Gov. Gretchen Whitmer recently signed a historic education budget that will alleviate many of the hurdles facing those who are considering a career in education but can’t afford it.
In addition to a monumental increase to education funding as a whole, the 2022-23 education budget includes:
- $305 million for a Future Educators Fellowship to provide grants of up to $10,000 per year for students in teacher prep programs who commit to being teachers in Michigan after graduation.
- $50 million for stipends for student teachers, providing up to $9,600 per semester to help with tuition, living expenses, childcare and other costs associated with student teaching.
- $175 million for “grow your own” programs for districts to recruit and train teachers from the ranks of paraprofessionals and other support staff. Allowable expenses will include tuition and fees, books, testing fees, travel and a substitute employee salary.
School districts are desperately searching for the best and brightest to lead classrooms, but the prospect of crushing student debt and unpaid student teaching discourage many from pursuing their passion to become educators.
“The extra requirement of working full-time in a job that didn’t pay was difficult,” says outgoing Aspiring Educators of Michigan (AEM) President Brittany Perreault, who just completed her student teaching. “For a lot of my friends, unpaid student teaching was just one more thing that could push them away from the profession. I know people who had to regularly choose between buying a meal and buying gas, and others who left the program because working without pay simply wasn’t an option.”
Maya Murray, a Michigan State University student studying elementary education and the incoming AEM president, says a yearlong unpaid teaching internship is “not a viable option for many students.”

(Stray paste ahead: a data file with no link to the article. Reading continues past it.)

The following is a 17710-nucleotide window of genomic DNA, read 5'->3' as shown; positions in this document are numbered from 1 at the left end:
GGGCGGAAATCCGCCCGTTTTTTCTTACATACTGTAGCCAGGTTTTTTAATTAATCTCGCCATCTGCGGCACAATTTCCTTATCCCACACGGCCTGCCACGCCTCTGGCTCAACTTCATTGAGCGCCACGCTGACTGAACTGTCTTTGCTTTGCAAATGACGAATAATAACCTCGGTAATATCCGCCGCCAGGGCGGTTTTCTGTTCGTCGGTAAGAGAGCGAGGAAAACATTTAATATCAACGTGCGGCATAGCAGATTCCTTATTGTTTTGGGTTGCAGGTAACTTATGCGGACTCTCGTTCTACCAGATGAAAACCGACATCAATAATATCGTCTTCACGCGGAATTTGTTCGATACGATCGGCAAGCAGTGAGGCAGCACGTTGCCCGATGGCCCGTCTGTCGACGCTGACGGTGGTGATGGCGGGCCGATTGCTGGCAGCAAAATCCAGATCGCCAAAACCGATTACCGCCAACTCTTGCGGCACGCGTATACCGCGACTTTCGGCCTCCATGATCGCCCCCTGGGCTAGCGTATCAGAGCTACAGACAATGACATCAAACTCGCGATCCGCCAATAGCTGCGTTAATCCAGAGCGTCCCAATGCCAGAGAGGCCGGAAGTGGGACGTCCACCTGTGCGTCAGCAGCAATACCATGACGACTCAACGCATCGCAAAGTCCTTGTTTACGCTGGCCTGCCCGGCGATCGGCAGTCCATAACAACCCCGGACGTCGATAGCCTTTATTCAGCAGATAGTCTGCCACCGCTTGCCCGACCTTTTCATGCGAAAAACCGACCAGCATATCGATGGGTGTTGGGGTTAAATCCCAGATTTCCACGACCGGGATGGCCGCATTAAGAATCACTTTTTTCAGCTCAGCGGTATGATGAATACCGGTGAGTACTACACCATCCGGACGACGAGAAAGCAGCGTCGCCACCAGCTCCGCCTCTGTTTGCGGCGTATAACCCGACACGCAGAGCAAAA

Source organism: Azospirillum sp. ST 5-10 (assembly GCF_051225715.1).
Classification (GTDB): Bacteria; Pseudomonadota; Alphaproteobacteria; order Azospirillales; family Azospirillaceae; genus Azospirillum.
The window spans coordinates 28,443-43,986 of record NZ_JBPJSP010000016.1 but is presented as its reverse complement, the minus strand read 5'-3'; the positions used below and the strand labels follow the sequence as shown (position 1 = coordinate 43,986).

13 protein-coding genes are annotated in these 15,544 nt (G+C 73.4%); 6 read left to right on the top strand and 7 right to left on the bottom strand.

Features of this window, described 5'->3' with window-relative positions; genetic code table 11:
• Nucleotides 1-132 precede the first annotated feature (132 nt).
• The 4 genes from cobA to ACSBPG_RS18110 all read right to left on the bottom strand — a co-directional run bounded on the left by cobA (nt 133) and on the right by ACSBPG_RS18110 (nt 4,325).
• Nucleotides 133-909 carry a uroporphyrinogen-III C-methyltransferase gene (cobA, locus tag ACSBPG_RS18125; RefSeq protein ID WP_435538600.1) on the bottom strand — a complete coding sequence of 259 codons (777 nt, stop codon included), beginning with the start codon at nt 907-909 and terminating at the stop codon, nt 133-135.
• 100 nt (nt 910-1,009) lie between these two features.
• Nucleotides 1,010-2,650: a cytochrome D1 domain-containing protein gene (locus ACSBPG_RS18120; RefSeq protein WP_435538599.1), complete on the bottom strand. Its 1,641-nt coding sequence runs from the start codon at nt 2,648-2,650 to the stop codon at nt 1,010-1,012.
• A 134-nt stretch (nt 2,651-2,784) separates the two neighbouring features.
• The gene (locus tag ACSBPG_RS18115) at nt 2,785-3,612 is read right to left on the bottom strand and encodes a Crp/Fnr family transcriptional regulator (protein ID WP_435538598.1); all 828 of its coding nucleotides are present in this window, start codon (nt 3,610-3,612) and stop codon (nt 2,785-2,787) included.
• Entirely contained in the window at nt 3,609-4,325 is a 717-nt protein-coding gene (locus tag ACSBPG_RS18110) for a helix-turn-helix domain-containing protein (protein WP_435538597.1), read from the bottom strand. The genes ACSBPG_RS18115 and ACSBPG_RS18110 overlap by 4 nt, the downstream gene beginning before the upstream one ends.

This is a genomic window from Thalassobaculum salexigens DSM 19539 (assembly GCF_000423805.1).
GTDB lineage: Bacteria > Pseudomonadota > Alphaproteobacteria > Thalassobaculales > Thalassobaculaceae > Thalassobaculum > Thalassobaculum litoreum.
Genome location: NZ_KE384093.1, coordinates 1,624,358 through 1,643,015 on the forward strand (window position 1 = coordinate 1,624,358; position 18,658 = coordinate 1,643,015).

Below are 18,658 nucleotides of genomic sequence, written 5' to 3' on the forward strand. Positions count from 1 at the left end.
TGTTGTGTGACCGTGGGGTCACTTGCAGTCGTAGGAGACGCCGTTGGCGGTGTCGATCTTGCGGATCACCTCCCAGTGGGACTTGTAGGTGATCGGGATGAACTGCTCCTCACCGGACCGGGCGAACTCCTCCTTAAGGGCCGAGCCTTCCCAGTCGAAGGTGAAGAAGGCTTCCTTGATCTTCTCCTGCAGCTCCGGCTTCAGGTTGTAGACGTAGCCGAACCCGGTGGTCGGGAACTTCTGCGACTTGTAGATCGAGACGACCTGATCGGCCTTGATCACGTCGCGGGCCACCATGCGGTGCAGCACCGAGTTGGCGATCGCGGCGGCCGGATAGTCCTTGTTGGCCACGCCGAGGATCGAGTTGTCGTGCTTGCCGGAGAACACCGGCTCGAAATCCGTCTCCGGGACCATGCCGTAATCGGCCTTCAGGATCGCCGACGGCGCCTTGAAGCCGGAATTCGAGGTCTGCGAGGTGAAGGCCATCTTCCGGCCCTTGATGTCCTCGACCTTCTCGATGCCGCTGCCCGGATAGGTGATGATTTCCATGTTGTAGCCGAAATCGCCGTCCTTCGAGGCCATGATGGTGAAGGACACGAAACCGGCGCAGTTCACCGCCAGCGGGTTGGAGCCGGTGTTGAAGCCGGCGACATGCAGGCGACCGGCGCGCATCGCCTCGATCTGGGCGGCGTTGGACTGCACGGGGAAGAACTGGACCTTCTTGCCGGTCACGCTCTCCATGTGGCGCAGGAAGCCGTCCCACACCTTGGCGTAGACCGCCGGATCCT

“I’ve had classmates who end up in different states because of programs that are more economically feasible for them,” Murray says “Grants like these that support future educators will retain students in statewide college programs and relieve economic barriers to joining the profession.”
MEA worked closely with Whitmer and legislative leaders to shape the new programs to ensure they can alleviate financial hardships for aspiring educators.
“Senate Democrats worked hard to ensure that a plan for teacher recruitment made it into the budget,” says state Sen. Dayna Polehanki, a Livonia Democrat and former teacher. “We are pleased to see some of our ideas come to fruition, as there is not much more important than rebuilding Michigan’s teacher pipeline.”
These visionary programs are part of a final budget that invests a record $19.6 billion on PreK-12 schools, $530 million on community colleges and $3.5 billion on universities — all without raising taxes.
MEA will continue to share information on how these programs will be administered once more details are available.